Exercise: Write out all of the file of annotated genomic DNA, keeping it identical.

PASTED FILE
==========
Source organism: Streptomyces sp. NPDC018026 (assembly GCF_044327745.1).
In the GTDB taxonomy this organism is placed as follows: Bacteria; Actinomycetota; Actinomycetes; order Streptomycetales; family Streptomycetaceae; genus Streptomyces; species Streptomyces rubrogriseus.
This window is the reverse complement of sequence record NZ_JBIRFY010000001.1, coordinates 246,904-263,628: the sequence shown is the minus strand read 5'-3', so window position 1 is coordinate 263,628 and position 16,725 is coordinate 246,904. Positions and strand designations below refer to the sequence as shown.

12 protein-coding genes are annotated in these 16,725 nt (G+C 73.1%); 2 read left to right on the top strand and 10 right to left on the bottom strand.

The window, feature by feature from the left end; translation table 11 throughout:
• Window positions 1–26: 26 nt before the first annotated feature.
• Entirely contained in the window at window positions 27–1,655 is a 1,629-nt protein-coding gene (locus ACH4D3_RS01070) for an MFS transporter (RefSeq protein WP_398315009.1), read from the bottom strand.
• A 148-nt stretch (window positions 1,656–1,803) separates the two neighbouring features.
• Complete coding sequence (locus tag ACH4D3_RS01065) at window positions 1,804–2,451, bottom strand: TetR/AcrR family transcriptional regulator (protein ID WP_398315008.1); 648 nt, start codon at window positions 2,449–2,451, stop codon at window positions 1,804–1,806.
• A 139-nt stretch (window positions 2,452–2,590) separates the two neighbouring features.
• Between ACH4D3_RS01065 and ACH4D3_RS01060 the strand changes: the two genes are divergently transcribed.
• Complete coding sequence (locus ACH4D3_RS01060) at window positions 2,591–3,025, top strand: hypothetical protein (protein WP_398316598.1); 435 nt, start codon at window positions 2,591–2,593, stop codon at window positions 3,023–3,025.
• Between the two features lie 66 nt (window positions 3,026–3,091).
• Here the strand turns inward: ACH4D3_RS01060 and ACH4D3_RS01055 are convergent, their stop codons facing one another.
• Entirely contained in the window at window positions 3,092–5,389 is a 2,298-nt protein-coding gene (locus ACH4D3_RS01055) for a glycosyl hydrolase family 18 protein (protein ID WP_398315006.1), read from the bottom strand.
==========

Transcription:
Source organism: Streptomyces sp. NPDC018026 (assembly GCF_044327745.1).
In the GTDB taxonomy this organism is placed as follows: Bacteria; Actinomycetota; Actinomycetes; order Streptomycetales; family Streptomycetaceae; genus Streptomyces; species Streptomyces rubrogriseus.
This window is the reverse complement of sequence record NZ_JBIRFY010000001.1, coordinates 246,904-263,628: the sequence shown is the minus strand read 5'-3', so window position 1 is coordinate 263,628 and position 16,725 is coordinate 246,904. Positions and strand designations below refer to the sequence as shown.

12 protein-coding genes are annotated in these 16,725 nt (G+C 73.1%); 2 read left to right on the top strand and 10 right to left on the bottom strand.

The window, feature by feature from the left end; translation table 11 throughout:
• Window positions 1–26: 26 nt before the first annotated feature.
• Entirely contained in the window at window positions 27–1,655 is a 1,629-nt protein-coding gene (locus ACH4D3_RS01070) for an MFS transporter (RefSeq protein WP_398315009.1), read from the bottom strand.
• A 148-nt stretch (window positions 1,656–1,803) separates the two neighbouring features.
• Complete coding sequence (locus tag ACH4D3_RS01065) at window positions 1,804–2,451, bottom strand: TetR/AcrR family transcriptional regulator (protein ID WP_398315008.1); 648 nt, start codon at window positions 2,449–2,451, stop codon at window positions 1,804–1,806.
• A 139-nt stretch (window positions 2,452–2,590) separates the two neighbouring features.
• Between ACH4D3_RS01065 and ACH4D3_RS01060 the strand changes: the two genes are divergently transcribed.
• Complete coding sequence (locus ACH4D3_RS01060) at window positions 2,591–3,025, top strand: hypothetical protein (protein WP_398316598.1); 435 nt, start codon at window positions 2,591–2,593, stop codon at window positions 3,023–3,025.
• Between the two features lie 66 nt (window positions 3,026–3,091).
• Here the strand turns inward: ACH4D3_RS01060 and ACH4D3_RS01055 are convergent, their stop codons facing one another.
• Entirely contained in the window at window positions 3,092–5,389 is a 2,298-nt protein-coding gene (locus ACH4D3_RS01055) for a glycosyl hydrolase family 18 protein (protein ID WP_398315006.1), read from the bottom strand.